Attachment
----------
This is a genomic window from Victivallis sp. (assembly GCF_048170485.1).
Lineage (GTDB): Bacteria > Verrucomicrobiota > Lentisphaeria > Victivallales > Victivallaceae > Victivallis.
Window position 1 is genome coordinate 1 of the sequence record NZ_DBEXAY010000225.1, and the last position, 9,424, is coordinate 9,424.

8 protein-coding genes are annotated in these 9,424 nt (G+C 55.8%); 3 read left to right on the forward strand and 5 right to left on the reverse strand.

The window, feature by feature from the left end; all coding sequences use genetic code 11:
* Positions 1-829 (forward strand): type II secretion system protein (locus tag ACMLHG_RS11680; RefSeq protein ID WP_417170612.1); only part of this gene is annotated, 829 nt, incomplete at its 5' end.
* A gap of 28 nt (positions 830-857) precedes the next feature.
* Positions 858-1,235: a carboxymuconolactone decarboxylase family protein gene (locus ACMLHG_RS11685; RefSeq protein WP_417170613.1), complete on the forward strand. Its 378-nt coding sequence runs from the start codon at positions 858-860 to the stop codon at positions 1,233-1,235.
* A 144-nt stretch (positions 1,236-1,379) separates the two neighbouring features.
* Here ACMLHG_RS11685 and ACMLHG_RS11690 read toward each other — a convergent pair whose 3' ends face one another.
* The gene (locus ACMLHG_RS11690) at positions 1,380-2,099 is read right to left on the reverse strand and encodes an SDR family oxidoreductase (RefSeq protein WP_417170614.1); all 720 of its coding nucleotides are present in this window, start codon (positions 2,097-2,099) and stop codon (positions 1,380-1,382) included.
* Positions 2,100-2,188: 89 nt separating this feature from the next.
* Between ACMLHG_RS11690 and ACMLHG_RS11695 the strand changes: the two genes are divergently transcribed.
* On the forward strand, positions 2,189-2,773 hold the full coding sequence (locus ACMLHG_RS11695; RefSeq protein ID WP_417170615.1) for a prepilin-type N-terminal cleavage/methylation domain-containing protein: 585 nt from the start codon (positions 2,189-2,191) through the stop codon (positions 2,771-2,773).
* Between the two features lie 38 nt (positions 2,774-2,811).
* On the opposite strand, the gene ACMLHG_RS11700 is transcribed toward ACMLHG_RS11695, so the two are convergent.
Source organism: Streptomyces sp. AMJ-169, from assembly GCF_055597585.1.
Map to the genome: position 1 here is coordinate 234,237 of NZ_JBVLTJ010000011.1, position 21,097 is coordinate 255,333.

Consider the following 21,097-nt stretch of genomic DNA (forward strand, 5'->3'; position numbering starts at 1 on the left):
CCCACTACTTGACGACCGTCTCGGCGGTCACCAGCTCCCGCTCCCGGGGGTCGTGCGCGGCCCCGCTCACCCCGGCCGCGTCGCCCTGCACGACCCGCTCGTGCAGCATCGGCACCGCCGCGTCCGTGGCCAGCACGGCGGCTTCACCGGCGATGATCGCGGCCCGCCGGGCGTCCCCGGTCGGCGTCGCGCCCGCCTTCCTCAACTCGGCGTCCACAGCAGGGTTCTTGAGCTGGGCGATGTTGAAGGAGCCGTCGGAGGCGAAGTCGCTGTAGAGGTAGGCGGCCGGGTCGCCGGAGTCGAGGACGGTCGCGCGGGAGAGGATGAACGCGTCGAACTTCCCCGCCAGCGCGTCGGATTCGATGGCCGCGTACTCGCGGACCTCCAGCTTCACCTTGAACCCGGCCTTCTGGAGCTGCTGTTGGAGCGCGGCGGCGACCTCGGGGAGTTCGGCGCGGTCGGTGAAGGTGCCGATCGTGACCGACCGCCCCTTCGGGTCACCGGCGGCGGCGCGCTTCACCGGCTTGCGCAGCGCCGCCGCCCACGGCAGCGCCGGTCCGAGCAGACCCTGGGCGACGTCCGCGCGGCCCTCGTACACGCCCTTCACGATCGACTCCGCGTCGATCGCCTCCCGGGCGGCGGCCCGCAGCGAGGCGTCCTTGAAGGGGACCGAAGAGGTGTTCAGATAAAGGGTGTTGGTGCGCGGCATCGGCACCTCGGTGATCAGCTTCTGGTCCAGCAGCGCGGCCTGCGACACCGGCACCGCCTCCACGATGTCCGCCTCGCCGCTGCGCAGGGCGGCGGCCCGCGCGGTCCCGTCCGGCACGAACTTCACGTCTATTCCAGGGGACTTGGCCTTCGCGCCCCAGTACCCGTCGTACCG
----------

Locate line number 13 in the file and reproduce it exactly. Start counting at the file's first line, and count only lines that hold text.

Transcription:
* Between ACMLHG_RS11690 and ACMLHG_RS11695 the strand changes: the two genes are divergently transcribed.